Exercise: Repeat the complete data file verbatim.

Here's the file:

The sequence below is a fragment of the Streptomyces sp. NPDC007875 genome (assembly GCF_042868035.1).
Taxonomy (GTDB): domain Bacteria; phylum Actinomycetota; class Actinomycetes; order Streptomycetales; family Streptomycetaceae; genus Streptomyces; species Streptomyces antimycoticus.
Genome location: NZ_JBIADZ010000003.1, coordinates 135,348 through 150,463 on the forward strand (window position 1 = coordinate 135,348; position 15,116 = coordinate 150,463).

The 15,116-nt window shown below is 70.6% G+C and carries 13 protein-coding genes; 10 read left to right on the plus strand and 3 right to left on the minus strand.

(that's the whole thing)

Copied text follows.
The sequence below is a fragment of the Streptomyces sp. NPDC007875 genome (assembly GCF_042868035.1).
Taxonomy (GTDB): domain Bacteria; phylum Actinomycetota; class Actinomycetes; order Streptomycetales; family Streptomycetaceae; genus Streptomyces; species Streptomyces antimycoticus.
Genome location: NZ_JBIADZ010000003.1, coordinates 135,348 through 150,463 on the forward strand (window position 1 = coordinate 135,348; position 15,116 = coordinate 150,463).

The 15,116-nt window shown below is 70.6% G+C and carries 13 protein-coding genes; 10 read left to right on the plus strand and 3 right to left on the minus strand.